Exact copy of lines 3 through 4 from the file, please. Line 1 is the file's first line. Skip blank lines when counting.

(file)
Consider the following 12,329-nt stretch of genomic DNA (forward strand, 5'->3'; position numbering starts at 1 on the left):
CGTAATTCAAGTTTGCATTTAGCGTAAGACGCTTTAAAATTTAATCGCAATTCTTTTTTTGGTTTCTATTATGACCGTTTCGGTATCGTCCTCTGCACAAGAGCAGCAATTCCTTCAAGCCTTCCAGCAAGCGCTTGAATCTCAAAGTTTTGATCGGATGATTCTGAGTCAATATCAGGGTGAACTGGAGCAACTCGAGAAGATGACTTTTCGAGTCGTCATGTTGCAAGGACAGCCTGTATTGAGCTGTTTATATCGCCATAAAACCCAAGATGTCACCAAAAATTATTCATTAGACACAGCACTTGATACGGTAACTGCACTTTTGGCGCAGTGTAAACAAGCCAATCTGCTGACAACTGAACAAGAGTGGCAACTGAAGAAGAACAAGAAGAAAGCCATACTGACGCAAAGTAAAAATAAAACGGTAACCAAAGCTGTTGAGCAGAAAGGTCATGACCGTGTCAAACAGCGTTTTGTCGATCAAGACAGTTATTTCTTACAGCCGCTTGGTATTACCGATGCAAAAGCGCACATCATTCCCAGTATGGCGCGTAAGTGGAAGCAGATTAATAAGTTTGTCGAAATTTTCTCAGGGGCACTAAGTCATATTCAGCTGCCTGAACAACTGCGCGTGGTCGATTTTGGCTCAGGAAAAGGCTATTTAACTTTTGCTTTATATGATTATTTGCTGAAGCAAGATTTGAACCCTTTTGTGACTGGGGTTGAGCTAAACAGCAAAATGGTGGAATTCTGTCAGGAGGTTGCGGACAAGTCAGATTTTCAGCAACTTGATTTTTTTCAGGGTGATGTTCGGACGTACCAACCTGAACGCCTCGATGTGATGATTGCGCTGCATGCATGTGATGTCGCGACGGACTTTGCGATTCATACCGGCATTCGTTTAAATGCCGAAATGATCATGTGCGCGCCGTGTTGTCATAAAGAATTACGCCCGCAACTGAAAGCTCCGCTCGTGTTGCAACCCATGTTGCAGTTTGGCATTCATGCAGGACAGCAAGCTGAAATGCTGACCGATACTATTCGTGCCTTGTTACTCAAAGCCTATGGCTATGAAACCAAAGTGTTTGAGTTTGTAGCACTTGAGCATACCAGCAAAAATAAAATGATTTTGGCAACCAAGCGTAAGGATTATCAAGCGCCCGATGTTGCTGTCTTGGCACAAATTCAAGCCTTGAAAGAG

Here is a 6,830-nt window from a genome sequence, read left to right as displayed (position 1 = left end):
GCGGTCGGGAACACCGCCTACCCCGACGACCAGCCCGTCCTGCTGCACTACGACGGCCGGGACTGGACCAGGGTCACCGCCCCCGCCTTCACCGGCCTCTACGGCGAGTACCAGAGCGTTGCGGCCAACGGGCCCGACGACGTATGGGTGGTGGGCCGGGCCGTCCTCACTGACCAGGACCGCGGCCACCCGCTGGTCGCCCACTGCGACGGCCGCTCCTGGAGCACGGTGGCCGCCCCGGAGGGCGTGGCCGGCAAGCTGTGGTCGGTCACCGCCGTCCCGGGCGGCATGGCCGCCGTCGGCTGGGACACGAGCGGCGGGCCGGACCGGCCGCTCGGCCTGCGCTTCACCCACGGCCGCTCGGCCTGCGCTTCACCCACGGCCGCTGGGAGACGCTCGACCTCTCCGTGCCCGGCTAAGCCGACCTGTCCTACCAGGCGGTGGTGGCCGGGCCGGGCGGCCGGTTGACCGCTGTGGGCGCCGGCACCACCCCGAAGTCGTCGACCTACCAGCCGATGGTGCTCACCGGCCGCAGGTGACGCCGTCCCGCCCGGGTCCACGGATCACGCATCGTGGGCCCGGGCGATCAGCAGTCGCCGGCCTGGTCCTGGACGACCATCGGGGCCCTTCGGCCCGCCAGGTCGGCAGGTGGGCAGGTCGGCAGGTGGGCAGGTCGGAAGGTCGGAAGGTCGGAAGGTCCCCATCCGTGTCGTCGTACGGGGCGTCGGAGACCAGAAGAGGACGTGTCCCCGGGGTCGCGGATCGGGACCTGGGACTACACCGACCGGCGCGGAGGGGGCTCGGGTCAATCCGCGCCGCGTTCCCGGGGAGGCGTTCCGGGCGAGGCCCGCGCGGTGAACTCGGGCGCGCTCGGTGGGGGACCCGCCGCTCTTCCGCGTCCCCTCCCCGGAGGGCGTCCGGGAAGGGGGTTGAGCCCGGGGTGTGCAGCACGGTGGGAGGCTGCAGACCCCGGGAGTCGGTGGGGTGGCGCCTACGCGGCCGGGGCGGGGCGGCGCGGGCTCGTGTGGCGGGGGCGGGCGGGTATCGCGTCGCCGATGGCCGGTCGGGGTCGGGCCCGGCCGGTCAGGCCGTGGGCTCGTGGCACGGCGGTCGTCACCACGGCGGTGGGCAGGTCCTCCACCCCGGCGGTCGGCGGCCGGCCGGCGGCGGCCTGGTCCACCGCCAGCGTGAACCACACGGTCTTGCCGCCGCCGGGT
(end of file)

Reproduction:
Here is a 6,830-nt window from a genome sequence, read left to right as displayed (position 1 = left end):
GCGGTCGGGAACACCGCCTACCCCGACGACCAGCCCGTCCTGCTGCACTACGACGGCCGGGACTGGACCAGGGTCACCGCCCCCGCCTTCACCGGCCTCTACGGCGAGTACCAGAGCGTTGCGGCCAACGGGCCCGACGACGTATGGGTGGTGGGCCGGGCCGTCCTCACTGACCAGGACCGCGGCCACCCGCTGGTCGCCCACTGCGACGGCCGCTCCTGGAGCACGGTGGCCGCCCCGGAGGGCGTGGCCGGCAAGCTGTGGTCGGTCACCGCCGTCCCGGGCGGCATGGCCGCCGTCGGCTGGGACACGAGCGGCGGGCCGGACCGGCCGCTCGGCCTGCGCTTCACCCACGGCCGCTCGGCCTGCGCTTCACCCACGGCCGCTGGGAGACGCTCGACCTCTCCGTGCCCGGCTAAGCCGACCTGTCCTACCAGGCGGTGGTGGCCGGGCCGGGCGGCCGGTTGACCGCTGTGGGCGCCGGCACCACCCCGAAGTCGTCGACCTACCAGCCGATGGTGCTCACCGGCCGCAGGTGACGCCGTCCCGCCCGGGTCCACGGATCACGCATCGTGGGCCCGGGCGATCAGCAGTCGCCGGCCTGGTCCTGGACGACCATCGGGGCCCTTCGGCCCGCCAGGTCGGCAGGTGGGCAGGTCGGCAGGTGGGCAGGTCGGAAGGTCGGAAGGTCGGAAGGTCCCCATCCGTGTCGTCGTACGGGGCGTCGGAGACCAGAAGAGGACGTGTCCCCGGGGTCGCGGATCGGGACCTGGGACTACACCGACCGGCGCGGAGGGGGCTCGGGTCAATCCGCGCCGCGTTCCCGGGGAGGCGTTCCGGGCGAGGCCCGCGCGGTGAACTCGGGCGCGCTCGGTGGGGGACCCGCCGCTCTTCCGCGTCCCCTCCCCGGAGGGCGTCCGGGAAGGGGGTTGAGCCCGGGGTGTGCAGCACGGTGGGAGGCTGCAGACCCCGGGAGTCGGTGGGGTGGCGCCTACGCGGCCGGGGCGGGGCGGCGCGGGCTCGTGTGGCGGGGGCGGGCGGGTATCGCGTCGCCGATGGCCGGTCGGGGTCGGGCCCGGCCGGTCAGGCCGTGGGCTCGTGGCACGGCGGTCGTCACCACGGCGGTGGGCAGGTCCTCCACCCCGGCGGTCGGCGGCCGGCCGGCGGCGGCCTGGTCCACCGCCAGCGTGAACCACACGGTCTTGCCGCCGCCGGGT